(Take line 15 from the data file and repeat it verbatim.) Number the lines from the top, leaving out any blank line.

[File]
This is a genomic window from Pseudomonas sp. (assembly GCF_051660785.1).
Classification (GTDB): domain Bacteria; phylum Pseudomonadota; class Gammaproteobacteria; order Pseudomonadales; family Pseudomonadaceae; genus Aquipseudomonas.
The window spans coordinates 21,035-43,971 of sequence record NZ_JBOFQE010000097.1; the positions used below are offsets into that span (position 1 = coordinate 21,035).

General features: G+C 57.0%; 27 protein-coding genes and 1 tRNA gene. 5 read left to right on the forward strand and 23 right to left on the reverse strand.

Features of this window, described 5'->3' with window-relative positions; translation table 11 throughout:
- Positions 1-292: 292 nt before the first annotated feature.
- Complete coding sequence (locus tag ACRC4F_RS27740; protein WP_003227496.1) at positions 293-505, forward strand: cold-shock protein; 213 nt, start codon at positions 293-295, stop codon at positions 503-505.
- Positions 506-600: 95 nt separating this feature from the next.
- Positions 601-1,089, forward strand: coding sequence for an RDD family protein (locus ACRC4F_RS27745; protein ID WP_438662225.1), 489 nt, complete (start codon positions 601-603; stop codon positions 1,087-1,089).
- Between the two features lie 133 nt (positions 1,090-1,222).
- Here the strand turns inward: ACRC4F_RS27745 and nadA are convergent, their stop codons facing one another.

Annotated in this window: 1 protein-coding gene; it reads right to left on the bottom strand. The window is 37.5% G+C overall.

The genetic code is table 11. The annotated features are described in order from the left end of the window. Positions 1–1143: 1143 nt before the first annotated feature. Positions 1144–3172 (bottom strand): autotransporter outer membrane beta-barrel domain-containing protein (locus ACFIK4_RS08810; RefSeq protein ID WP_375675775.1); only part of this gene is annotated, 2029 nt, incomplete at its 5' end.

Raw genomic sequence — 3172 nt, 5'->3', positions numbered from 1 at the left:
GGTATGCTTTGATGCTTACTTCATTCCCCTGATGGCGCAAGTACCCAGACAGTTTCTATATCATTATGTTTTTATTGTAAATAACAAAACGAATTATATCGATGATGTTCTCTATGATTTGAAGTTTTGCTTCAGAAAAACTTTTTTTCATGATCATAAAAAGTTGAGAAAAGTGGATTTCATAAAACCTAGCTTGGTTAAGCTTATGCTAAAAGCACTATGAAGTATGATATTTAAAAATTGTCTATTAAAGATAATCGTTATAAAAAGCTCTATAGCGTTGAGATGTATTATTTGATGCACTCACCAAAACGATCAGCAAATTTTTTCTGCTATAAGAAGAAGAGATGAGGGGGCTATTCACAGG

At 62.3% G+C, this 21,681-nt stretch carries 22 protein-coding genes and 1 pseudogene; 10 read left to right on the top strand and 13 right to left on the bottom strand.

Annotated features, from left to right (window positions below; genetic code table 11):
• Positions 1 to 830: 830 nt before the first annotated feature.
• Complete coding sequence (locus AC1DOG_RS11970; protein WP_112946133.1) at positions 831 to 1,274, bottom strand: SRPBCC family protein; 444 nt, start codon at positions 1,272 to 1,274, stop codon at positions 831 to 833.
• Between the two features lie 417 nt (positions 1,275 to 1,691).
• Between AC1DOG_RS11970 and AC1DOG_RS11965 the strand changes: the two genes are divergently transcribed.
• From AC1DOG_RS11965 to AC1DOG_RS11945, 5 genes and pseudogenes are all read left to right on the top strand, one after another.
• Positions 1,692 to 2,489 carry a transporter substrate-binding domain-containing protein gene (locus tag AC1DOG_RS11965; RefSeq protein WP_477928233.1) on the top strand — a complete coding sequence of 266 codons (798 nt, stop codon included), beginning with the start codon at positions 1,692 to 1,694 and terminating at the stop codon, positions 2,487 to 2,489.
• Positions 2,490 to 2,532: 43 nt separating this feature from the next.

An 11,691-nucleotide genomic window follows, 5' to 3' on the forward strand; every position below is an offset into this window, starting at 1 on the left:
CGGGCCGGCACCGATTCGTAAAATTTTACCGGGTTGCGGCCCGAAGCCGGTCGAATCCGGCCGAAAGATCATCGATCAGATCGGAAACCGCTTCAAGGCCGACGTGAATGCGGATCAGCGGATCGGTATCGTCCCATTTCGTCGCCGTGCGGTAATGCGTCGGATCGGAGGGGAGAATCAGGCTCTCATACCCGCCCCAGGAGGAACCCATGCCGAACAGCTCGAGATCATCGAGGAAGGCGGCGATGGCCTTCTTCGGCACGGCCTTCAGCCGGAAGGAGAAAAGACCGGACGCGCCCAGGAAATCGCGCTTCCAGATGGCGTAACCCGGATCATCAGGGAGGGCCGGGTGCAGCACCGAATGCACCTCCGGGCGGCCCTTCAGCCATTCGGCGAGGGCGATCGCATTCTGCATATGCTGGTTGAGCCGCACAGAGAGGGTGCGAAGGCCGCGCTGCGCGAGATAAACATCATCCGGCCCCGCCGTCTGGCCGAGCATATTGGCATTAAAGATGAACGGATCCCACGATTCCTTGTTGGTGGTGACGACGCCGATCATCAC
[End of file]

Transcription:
GGTATGCTTTGATGCTTACTTCATTCCCCTGATGGCGCAAGTACCCAGACAGTTTCTATATCATTATGTTTTTATTGTAAATAACAAAACGAATTATATCGATGATGTTCTCTATGATTTGAAGTTTTGCTTCAGAAAAACTTTTTTTCATGATCATAAAAAGTTGAGAAAAGTGGATTTCATAAAACCTAGCTTGGTTAAGCTTATGCTAAAAGCACTATGAAGTATGATATTTAAAAATTGTCTATTAAAGATAATCGTTATAAAAAGCTCTATAGCGTTGAGATGTATTATTTGATGCACTCACCAAAACGATCAGCAAATTTTTTCTGCTATAAGAAGAAGAGATGAGGGGGCTATTCACAGG